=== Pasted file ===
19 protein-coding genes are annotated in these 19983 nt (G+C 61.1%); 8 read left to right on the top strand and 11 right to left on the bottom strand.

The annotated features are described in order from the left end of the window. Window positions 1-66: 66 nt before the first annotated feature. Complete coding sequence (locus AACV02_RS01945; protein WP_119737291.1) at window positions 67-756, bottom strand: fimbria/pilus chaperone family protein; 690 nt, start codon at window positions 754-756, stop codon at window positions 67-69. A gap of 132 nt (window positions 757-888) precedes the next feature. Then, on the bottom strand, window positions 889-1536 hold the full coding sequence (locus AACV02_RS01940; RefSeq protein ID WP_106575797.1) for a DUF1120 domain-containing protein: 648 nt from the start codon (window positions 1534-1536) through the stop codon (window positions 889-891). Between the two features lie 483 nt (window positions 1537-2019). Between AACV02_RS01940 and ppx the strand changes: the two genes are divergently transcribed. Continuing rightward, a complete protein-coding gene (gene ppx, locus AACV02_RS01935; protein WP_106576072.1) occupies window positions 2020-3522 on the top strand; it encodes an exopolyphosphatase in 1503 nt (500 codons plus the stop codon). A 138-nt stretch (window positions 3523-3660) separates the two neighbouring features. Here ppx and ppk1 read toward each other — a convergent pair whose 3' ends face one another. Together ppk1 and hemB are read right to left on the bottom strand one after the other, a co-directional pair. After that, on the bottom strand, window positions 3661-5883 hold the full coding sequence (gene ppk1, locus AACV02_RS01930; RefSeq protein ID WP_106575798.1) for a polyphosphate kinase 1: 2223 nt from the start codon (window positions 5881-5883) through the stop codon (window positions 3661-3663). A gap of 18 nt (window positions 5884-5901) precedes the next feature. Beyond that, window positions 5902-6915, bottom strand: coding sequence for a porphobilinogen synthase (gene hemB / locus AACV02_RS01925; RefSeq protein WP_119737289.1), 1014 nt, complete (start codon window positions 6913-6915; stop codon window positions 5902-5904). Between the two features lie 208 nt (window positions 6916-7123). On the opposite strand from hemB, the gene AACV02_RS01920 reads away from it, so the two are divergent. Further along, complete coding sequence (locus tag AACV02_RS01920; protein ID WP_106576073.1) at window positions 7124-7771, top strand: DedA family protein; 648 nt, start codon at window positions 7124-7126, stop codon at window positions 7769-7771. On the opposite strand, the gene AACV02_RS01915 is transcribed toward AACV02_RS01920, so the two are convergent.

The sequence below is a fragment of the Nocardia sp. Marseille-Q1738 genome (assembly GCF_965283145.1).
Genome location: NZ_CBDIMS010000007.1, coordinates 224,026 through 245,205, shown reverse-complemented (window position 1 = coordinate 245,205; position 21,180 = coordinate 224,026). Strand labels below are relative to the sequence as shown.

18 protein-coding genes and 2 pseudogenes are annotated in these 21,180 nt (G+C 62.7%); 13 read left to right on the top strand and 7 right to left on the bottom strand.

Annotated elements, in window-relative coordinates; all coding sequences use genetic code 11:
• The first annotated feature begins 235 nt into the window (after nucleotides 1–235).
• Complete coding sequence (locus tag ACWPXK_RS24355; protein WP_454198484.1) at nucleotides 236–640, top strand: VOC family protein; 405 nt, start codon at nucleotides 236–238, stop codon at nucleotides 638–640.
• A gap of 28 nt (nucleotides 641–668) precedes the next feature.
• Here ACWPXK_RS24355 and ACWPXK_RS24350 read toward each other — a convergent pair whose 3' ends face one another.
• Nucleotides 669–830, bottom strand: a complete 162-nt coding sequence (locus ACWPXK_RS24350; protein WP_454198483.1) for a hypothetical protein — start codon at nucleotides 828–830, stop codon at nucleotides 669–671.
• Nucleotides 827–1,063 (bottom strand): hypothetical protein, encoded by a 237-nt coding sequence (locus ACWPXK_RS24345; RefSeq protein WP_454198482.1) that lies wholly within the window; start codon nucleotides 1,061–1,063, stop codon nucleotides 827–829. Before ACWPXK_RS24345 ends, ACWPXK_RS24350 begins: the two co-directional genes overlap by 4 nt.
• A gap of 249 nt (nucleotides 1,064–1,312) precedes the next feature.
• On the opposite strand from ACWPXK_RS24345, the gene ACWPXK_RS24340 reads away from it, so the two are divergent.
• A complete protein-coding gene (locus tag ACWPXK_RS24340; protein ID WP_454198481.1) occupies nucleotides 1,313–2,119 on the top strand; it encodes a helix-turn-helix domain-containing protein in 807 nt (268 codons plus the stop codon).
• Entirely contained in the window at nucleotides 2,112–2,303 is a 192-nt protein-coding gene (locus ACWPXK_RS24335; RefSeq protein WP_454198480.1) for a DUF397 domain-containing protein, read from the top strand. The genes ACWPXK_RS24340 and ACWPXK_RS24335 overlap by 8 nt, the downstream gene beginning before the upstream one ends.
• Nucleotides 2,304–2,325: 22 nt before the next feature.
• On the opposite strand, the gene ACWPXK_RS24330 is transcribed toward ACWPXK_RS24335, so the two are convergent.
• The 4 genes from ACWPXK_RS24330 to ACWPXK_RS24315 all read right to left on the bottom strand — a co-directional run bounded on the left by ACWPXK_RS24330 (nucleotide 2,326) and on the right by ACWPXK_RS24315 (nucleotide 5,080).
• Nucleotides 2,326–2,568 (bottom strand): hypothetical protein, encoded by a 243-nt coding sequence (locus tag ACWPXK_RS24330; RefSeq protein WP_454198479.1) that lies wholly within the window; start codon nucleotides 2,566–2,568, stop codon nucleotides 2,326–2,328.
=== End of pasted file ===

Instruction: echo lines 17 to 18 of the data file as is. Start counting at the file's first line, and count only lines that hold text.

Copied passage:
• Nucleotides 2,304–2,325: 22 nt before the next feature.
• On the opposite strand, the gene ACWPXK_RS24330 is transcribed toward ACWPXK_RS24335, so the two are convergent.